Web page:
The pain of plantar fasciitis is usually located close to where the fascia attaches to the calcaneous, also known as the heel bone.
However, every person's body responds to plantar fasciitis treatment differently and recovery times may vary. While walking or exercising in improper shoes, weight distribution becomes impaired, and significantly stress can be added to the plantar fascia ligament.
If the condition is allowed to worsen, more serious or invasive forms of treatment may be required to stop pain.
One of the most important is maintaining a healthy weight in order to reduce tension on the plantar fascia.
In many cases, a heel spur can develop along with plantar fasciitis, but can also occur by itself. The stress, therefore, can easily promote the development of calcium where the plantar fascia attaches to the heel bone, causing the formation of a heel spur. A condition that commonly develops along with plantar fasciitis, but can form independently as well, is a spur that forms on the bottom of the heel bone. Due to the volume of heel pain cases each year, there are many sources for information on heel pain and related treatments available.

The condition is often misspelled as: plantar fascitis, plantar fasciatis, planters fasciitis, plantar faciatis, and plantar faciaitis. Your doctor will be looking for physical signs such as tenderness or swelling in order to determine the specific heel pain ailment. These devices are worn during the night while you sleep, helping to keep the plantar fascia stretched to promote healing. This method is relatively new in treating plantar fasciitis and your doctor will be able to tell you if it is the right method for you.
However, if treatment is not sought early enough, damage can progress, requiring more serious forms of treatment. is a unique resource in that it provides ample information and unbiased reviews of treatments, while also offering a forum to allow searchers to discuss their problems and experiences.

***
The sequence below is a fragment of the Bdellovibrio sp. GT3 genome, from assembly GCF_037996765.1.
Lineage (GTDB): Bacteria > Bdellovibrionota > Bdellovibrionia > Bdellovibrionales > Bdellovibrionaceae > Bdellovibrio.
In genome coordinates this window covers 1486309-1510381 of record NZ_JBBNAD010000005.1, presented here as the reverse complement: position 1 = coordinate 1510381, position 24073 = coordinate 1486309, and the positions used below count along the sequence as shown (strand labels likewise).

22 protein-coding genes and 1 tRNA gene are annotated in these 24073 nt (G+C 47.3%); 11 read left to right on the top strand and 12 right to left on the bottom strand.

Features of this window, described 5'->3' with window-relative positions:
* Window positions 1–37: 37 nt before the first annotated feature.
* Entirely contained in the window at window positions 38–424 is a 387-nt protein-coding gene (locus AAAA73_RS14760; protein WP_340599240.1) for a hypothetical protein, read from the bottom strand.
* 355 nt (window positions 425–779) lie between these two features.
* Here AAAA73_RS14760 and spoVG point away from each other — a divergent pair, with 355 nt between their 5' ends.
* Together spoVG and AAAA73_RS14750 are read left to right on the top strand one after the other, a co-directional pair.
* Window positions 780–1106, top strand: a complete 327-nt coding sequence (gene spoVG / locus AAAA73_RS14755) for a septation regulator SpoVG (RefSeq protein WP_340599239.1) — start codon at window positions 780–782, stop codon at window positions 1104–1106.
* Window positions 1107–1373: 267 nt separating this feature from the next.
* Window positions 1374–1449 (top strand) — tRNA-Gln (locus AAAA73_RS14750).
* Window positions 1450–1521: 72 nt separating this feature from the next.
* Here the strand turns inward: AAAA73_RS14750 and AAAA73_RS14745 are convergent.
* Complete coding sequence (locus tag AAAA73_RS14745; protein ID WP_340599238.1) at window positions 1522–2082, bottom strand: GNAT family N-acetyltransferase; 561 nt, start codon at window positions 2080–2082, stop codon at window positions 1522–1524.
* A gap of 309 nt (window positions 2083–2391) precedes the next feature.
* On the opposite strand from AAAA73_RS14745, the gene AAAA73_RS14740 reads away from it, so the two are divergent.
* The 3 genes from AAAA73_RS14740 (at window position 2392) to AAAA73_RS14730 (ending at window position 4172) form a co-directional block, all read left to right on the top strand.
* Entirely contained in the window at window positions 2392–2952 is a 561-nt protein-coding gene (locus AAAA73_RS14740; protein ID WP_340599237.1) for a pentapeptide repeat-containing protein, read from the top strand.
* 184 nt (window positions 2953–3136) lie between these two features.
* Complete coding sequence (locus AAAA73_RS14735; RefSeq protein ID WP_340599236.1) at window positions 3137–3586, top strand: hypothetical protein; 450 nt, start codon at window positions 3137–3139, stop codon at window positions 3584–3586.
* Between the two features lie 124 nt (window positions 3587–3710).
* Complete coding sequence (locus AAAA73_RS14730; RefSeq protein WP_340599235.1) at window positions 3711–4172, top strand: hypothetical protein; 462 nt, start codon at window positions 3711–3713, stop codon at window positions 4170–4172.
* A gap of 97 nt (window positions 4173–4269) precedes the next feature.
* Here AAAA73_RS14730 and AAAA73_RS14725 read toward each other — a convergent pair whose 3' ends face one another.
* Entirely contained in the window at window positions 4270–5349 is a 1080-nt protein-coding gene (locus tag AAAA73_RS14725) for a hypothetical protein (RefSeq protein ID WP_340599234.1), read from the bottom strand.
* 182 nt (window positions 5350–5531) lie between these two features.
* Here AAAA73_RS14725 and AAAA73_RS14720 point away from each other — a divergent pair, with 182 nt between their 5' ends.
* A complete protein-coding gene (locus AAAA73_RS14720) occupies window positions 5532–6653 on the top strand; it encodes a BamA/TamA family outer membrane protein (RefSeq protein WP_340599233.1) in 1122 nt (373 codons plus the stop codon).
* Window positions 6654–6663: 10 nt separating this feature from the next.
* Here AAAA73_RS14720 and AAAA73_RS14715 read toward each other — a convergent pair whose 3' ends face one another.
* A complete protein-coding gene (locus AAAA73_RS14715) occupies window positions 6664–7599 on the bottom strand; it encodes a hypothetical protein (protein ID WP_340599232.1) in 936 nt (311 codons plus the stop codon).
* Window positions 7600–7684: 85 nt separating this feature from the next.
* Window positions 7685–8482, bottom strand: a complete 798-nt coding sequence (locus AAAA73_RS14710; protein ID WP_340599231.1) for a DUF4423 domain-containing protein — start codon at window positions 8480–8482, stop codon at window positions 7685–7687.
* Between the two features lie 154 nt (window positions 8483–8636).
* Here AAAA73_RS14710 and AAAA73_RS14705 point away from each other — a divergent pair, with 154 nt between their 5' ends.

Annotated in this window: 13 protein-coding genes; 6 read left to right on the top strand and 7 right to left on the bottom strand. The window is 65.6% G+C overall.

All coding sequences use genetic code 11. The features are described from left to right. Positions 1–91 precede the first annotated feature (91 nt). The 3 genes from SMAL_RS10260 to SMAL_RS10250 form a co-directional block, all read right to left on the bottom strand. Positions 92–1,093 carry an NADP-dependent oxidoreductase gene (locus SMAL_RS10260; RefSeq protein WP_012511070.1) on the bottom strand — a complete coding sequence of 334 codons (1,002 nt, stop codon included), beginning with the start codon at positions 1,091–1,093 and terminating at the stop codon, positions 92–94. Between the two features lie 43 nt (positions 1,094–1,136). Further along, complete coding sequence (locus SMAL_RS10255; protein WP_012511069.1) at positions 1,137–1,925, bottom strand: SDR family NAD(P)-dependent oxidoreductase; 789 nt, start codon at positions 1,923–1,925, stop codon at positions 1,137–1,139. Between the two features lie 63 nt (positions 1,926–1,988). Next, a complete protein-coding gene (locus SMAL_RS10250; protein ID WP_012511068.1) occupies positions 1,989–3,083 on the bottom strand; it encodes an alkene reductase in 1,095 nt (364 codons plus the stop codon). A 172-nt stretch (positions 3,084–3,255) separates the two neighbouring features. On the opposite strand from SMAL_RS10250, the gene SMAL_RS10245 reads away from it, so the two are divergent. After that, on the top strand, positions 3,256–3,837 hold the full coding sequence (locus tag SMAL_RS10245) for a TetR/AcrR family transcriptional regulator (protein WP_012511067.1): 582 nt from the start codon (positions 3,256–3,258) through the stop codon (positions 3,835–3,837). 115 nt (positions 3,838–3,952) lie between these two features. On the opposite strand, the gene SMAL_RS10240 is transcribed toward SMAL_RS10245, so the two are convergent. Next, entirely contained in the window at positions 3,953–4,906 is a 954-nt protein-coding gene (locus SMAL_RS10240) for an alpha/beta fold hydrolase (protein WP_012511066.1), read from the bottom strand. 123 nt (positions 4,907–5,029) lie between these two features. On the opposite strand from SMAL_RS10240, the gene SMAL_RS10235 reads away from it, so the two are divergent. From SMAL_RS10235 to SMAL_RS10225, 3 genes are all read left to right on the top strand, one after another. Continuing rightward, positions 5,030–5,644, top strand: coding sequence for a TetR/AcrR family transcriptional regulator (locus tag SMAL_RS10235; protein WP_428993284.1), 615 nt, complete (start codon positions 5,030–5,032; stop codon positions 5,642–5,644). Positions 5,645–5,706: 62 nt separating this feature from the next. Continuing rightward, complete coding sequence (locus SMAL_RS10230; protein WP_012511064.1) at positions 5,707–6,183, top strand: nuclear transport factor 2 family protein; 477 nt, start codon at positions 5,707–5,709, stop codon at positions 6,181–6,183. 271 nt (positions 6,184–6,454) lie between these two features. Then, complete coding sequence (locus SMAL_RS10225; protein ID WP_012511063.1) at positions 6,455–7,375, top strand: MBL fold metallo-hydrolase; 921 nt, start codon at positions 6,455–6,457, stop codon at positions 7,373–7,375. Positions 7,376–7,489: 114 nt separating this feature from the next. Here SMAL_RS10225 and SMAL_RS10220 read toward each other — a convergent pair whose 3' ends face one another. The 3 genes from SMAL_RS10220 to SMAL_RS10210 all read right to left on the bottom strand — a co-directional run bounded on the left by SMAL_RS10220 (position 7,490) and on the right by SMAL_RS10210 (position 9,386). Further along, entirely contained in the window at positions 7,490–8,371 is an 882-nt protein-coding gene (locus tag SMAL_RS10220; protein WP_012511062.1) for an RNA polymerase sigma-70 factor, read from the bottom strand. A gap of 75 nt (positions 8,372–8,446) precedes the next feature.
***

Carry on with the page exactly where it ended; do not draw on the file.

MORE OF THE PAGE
In rare cases surgery may be required to release tension on the plantar fascia, or to remove a portion of a heel spur.
Lastly, surgery is the last option for those suffering from chronic or severe plantar fasciitis. The most common forms of heel pain are plantar fasciitis and heel spurs and you can find information on those ailments, as well as many others, here at Since our heels absorb much of our body's pressure when we walk, being overweight can easily lead to damage and plantar fasciitis. If more conservative methods fail to produce positive, lasting results, surgery may be considered to remove the spur or to release tension on the plantar fascia to stop further damage. However, the hormonal changes in pregnant women can also cause ligaments and other tissue to relax and become more pliable, which could lead to plantar fasciitis if you are not careful. Finally, wearing high heeled show, boots, or other shoes that do not provide proper support around the heel and through the arch can easily lead to plantar fasciitis over time.

Freezing the wart (cryotherapy)
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Category: Superfeet